"Irving Berlin's White Christmas" is a nostalgia-laced ticket to simpler times, so consider it a gift from Toby Orenstein to your family this holiday.
Here is basically the same show and cast that had audiences at Toby's-Baltimore cheering back in 2009. Now it has been successfully restaged in Columbia, transforming Orenstein's table-side playhouse into a tuneful snow globe of seasonal entertainment.
This is the expanded, Broadway edition of everyone's favorite holiday movie, which turns out to be "just like the one we used to know" … and then some.
Familiarity is both a virtue and a danger when it comes to adapting such popular movies to live theater. The more times you've seen the original 1954 Paramount musical, the more you will have to struggle — at least in the beginning — against the memories of Bing Crosby's velvety lullabies, Danny Kaye's virtuoso scene-stealing, and the complementary feminine charms of Rosemary Clooney and Vera-Ellen.
But relax, you will get into the new spirit soon enough.
Amazingly, the singing at Toby's is, by and large, just as good as in the film. In fact, Janine Gulisano-Sunday almost slinks away with the whole show in the second act with a drop-dead torch ballad that even surpasses Rosemary Clooney's version in the film. More on that in a minute.
Even those who have never seen the movie aren't likely to find following the plot too great a challenge.
A couple of World War II song-and-dance men turn their theater-of-war act into a peacetime headline attraction in the early 1950s. Now the team hopes to use its fame to rescue an out-of-the-way Vermont inn owned by their old army commander. Along the way, the performers cross romantic paths with a rising sister act and have to work through some shallow misunderstandings.
The stage adaptation wisely streamlines the particulars. For one thing, it drops the Phil Davis character's annoying "I saved your life" gambit, putting him more on an equal footing with his partner from the start.
Happily, the road to happiness for our two ex-GIs is marked with huge signposts marked Berlin — Mrs. Berlin's son, Irving, that is. Not only do we get to hear all the gems from the film's score ("Blue Skies," "Count Your Blessings," "The Best Things Happen When You're Dancing," "Sisters," et al), we're also treated to some of his other choice hits for the likes of Astaire and Jolson, such as "I Love a Piano," "Let Yourself Go," "How Deep is the Ocean" and "Let Me Sing and I'm Happy."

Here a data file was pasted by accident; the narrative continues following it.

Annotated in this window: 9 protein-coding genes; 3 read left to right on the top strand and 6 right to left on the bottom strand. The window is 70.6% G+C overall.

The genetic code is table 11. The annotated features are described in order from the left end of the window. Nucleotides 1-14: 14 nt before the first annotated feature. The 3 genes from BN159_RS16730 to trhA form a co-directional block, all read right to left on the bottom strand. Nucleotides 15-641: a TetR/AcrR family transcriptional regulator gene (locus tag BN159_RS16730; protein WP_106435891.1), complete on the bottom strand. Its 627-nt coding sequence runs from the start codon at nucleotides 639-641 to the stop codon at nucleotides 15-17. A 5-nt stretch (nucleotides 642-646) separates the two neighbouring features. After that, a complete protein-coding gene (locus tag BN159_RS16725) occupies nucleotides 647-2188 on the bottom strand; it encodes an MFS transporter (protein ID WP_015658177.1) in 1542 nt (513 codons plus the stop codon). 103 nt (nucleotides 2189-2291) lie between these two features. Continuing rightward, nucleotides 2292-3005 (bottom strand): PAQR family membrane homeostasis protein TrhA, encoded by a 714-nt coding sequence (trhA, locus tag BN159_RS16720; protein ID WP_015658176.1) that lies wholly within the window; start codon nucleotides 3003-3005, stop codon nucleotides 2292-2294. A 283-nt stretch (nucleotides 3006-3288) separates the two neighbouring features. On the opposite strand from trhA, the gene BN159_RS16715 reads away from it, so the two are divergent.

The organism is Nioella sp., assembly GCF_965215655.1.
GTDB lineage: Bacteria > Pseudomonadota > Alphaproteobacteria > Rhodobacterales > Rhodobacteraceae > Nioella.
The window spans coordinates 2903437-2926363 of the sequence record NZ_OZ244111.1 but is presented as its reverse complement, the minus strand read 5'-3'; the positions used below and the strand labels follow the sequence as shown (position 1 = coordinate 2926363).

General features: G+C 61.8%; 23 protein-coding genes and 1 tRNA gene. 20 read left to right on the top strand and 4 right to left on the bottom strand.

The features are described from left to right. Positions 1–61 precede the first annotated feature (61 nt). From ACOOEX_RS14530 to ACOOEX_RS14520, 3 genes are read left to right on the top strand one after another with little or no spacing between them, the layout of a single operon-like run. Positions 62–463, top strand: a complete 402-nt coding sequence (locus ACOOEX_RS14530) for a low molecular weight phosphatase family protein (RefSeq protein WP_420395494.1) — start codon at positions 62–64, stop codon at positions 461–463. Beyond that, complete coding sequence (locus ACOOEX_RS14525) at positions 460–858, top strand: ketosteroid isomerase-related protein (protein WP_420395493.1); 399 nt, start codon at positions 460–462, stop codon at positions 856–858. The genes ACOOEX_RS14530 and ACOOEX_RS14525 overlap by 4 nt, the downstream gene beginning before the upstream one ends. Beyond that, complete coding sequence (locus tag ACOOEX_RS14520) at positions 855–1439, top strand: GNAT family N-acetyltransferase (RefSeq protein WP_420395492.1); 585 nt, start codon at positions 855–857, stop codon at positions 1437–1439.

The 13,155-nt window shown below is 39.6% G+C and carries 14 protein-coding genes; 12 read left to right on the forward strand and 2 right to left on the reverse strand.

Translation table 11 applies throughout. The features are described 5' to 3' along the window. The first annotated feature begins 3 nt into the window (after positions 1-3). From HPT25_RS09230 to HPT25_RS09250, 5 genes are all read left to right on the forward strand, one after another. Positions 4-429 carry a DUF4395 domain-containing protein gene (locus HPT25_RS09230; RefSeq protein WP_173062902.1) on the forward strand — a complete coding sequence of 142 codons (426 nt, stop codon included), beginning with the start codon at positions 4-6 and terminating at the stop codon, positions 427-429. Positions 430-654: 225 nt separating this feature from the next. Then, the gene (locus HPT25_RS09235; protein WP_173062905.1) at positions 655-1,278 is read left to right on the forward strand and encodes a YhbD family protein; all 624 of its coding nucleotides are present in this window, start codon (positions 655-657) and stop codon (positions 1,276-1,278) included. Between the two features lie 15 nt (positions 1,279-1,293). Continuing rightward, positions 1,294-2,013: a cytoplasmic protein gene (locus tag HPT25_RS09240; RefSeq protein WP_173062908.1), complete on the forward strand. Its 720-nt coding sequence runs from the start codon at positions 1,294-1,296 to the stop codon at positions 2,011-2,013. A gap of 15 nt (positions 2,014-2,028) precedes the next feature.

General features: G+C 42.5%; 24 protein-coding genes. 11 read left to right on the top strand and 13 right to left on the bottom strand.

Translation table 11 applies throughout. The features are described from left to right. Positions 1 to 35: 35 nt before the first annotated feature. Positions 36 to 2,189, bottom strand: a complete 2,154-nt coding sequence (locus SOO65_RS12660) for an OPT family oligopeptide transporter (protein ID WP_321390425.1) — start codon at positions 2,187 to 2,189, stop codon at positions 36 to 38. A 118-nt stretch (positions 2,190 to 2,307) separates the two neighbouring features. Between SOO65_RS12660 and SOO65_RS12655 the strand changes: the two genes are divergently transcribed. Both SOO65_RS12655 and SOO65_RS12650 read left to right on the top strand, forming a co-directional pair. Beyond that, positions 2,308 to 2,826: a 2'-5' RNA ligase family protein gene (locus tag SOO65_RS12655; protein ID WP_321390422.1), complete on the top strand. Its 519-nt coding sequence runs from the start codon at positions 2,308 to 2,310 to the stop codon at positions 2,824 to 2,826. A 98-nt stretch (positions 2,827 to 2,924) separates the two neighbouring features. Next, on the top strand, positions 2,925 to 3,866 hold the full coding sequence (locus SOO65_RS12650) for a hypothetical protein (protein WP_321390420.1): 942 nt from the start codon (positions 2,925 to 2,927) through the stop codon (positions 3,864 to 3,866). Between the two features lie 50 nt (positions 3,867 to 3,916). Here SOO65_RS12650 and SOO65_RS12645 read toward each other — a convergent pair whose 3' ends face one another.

All of it unwraps smoothly on the sunken center stage at Toby's, which even accommodates a cross-section of a railway car at one point for an elaborate choral work-up of the song "Snow" by a snowballing number of Vermont travelers.
David Hopkins' stylized barn and inn set-pieces get the job done. He also manages to suggest an upscale Manhattan nightclub at one point. That is where Janine Gulisano-Sunday stands stock still in a glittery evening gown and delivers the knock-out torch number, "Love, You Didn't Do Right By Me."
It is the one vocal standout in the show that improves upon the movie, where it was delivered in a self-pitying snit by Rosemary Clooney. But here, as she did in the memorable Baltimore version, Gulisano-Sunday bathes it in a soft, sultry mist of defiance that breathes new life into her character while hoisting Berlin's second-tier ballad into showstopper territory. The performer may finally get the Helen Hayes Award that was denied her four times previously.
Also returning as the other singing Haynes sister, Julia Lancione more than holds her own in the duet "Sisters," and provides some of the evening's most fluid dance moves during "The Best Things Happen While You're Dancing."
The two male leads are wonderfully played by long-time regional favorites Larry Munsey and David James. Munsey's gifts as an actor, dancer, director, costume designer and much more have been acknowledged by reviewers many times over the years. But "White Christmas" brings his singing talent more into focus.
While there's nothing dazzlingly distinctive about Munsey's crooning, it is always spot-on. He may have the best ear for music of any singer in Maryland, which means that if you're lucky enough to harmonize with him, you can rest assured that you'll both come out covered with glory. That really pays dividends in a show this stacked with gorgeous duets and choral work.
Of course, co-star David James doesn't need any help looking and sounding good. The multiple Hayes Award-winner had no trouble getting us to warm to him as Munsey's affable, womanizing sidekick, Phil Davis.
Others making valuable contributions to the entertainment were Jane Boyle as Martha Watson, the comical concierge who belts out "Let Me Sing and I'm Happy"; Samn Huffer as the beloved and cantankerous General Waverly; and the scene-stealing youngsters playing his precocious granddaughter Susan, Kaila Friedman and Jacqueline Kempa.
Paula Lynn handles the choreography this time around, and it's full of upbeat, spirited moves and era-specific touches that are comfortably delivered by the ensemble.
The live, full-sounding musical arrangements are provided by just three talented pit musicians and a computer-age gizmo known as a Sinfonia, conducted by Pam Witt and Reenie Codelka.
All families who have loved watching this movie's annual TV broadcasts may be surprised at what a tasty spread it makes when served fresh out of the can. Musical theater fans of all ages: Finding a table at Toby's should be one more reason to "Count Your Blessings" this season.
"Irving Berlin's White Christmas: The Musical" continues at Toby's — The Dinner Theatre of Columbia through Jan. 8, 2012. Ticket prices depend on day and performance, and include parking, a wide-ranging hot dinner buffet, salad and desserts. Reservations are required at 410-649-1660 or 1-866-99TOBYS. For show schedules, photos and theater information, go to http://www.tobysdinnertheatre.com.Copyright © 2014, The Baltimore Sun